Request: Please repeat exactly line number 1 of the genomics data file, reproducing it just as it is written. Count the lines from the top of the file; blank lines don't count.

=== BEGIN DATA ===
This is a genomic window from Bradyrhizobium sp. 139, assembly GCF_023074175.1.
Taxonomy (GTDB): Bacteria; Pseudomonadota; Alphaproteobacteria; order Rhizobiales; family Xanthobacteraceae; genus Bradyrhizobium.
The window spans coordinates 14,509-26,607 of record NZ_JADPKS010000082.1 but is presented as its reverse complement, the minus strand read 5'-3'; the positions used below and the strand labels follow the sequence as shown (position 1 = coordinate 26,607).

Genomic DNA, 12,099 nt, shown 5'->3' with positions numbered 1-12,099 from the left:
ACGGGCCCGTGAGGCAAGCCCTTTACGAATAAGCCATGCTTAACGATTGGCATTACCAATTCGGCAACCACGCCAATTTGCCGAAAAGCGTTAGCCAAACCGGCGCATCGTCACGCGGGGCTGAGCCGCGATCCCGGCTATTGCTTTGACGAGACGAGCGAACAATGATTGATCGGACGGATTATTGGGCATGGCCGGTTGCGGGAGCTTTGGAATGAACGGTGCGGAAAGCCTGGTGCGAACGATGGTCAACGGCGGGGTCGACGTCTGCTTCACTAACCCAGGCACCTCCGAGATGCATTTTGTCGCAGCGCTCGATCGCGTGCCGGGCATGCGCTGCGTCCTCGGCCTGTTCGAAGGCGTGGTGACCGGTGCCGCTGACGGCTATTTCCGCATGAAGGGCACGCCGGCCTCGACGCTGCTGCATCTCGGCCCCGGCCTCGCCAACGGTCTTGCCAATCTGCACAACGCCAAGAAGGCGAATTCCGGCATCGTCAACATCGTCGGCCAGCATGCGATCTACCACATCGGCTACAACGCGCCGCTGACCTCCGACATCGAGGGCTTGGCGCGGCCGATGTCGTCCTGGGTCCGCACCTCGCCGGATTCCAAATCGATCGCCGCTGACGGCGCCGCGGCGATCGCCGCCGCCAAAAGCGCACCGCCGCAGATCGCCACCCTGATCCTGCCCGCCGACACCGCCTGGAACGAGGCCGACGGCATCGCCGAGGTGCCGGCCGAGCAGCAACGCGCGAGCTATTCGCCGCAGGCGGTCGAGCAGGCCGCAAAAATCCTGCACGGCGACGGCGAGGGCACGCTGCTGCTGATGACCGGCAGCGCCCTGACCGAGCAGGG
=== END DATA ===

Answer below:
This is a genomic window from Bradyrhizobium sp. 139, assembly GCF_023074175.1.